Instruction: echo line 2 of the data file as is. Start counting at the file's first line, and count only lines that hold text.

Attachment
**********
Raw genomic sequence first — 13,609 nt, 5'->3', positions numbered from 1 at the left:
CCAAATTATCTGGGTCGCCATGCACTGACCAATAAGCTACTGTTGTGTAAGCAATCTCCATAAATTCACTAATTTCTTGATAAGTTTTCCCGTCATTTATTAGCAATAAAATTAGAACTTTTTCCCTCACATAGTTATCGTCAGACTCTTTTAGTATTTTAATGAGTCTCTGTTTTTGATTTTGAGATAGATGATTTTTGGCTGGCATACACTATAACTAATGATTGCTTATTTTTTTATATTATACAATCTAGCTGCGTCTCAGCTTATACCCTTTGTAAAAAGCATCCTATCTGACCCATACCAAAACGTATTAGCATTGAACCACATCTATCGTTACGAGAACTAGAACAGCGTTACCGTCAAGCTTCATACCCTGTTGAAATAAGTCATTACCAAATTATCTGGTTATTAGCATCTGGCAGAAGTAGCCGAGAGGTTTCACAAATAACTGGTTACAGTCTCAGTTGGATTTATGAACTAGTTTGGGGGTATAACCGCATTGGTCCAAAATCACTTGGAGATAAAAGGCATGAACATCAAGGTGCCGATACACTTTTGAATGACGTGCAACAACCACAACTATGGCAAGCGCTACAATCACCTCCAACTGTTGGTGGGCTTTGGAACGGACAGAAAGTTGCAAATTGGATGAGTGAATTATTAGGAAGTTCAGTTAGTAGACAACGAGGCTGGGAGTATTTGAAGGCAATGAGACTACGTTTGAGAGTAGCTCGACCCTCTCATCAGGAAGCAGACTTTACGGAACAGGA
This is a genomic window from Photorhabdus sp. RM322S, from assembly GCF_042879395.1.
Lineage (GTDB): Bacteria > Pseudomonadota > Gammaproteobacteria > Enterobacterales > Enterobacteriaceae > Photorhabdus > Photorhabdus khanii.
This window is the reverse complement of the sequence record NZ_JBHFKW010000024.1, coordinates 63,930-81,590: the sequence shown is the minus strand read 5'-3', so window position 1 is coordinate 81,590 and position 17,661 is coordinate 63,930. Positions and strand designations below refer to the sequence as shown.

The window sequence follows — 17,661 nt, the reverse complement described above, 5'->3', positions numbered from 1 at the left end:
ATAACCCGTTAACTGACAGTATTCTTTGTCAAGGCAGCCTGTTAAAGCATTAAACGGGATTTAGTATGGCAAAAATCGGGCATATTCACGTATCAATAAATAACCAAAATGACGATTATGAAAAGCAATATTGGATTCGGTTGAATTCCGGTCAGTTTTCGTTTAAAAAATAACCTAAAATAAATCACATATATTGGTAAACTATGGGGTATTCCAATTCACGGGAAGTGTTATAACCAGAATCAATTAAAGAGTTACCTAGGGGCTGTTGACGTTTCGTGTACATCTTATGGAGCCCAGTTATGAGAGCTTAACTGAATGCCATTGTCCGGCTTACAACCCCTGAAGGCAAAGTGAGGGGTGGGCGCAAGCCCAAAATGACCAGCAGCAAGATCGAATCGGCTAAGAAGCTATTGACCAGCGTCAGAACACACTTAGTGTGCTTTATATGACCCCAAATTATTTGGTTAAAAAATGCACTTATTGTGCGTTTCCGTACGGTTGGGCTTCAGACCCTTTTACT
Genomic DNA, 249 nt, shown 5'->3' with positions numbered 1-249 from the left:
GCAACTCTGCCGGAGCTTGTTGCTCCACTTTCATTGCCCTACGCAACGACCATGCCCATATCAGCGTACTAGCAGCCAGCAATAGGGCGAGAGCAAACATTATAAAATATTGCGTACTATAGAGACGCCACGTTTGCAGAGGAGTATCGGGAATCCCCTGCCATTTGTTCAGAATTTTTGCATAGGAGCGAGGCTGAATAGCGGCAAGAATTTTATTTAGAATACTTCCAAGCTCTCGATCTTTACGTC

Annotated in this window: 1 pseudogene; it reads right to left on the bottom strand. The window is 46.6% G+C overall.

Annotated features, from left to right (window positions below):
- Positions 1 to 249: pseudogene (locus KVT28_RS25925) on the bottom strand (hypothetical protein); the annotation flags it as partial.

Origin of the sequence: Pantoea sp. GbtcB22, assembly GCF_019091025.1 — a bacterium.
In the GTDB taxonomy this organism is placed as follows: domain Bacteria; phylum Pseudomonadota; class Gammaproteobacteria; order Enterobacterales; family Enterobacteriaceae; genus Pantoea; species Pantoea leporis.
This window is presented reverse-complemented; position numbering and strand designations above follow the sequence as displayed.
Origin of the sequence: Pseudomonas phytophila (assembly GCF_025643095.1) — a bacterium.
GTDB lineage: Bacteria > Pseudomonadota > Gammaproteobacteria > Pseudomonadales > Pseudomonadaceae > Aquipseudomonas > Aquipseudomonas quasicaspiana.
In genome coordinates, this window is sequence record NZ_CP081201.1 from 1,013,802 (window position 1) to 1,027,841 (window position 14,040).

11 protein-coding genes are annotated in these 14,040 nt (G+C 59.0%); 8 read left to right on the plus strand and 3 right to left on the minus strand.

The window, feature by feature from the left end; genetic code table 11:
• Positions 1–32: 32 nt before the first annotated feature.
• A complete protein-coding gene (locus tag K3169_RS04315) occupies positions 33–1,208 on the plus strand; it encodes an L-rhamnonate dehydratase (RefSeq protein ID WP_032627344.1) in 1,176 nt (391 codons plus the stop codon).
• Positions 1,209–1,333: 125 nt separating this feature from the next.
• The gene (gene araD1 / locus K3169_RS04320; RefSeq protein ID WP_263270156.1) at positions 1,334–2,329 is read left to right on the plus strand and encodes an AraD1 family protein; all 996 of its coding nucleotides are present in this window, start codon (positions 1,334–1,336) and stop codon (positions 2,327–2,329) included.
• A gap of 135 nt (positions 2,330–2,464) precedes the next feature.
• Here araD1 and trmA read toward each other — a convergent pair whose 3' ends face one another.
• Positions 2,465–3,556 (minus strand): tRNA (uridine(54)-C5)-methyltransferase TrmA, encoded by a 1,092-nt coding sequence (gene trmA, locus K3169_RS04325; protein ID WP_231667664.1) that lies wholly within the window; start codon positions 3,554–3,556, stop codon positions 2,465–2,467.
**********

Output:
CCAAATTATCTGGGTCGCCATGCACTGACCAATAAGCTACTGTTGTGTAAGCAATCTCCATAAATTCACTAATTTCTTGATAAGTTTTCCCGTCATTTATTAGCAATAAAATTAGAACTTTTTCCCTCACATAGTTATCGTCAGACTCTTTTAGTATTTTAATGAGTCTCTGTTTTTGATTTTGAGATAGATGATTTTTGGCTGGCATACACTATAACTAATGATTGCTTATTTTTTTATATTATACAATCTAGCTGCGTCTCAGCTTATACCCTTTGTAAAAAGCATCCTATCTGACCCATACCAAAACGTATTAGCATTGAACCACATCTATCGTTACGAGAACTAGAACAGCGTTACCGTCAAGCTTCATACCCTGTTGAAATAAGTCATTACCAAATTATCTGGTTATTAGCATCTGGCAGAAGTAGCCGAGAGGTTTCACAAATAACTGGTTACAGTCTCAGTTGGATTTATGAACTAGTTTGGGGGTATAACCGCATTGGTCCAAAATCACTTGGAGATAAAAGGCATGAACATCAAGGTGCCGATACACTTTTGAATGACGTGCAACAACCACAACTATGGCAAGCGCTACAATCACCTCCAACTGTTGGTGGGCTTTGGAACGGACAGAAAGTTGCAAATTGGATGAGTGAATTATTAGGAAGTTCAGTTAGTAGACAACGAGGCTGGGAGTATTTGAAGGCAATGAGACTACGTTTGAGAGTAGCTCGACCCTCTCATCAGGAAGCAGACTTTACGGAACAGGA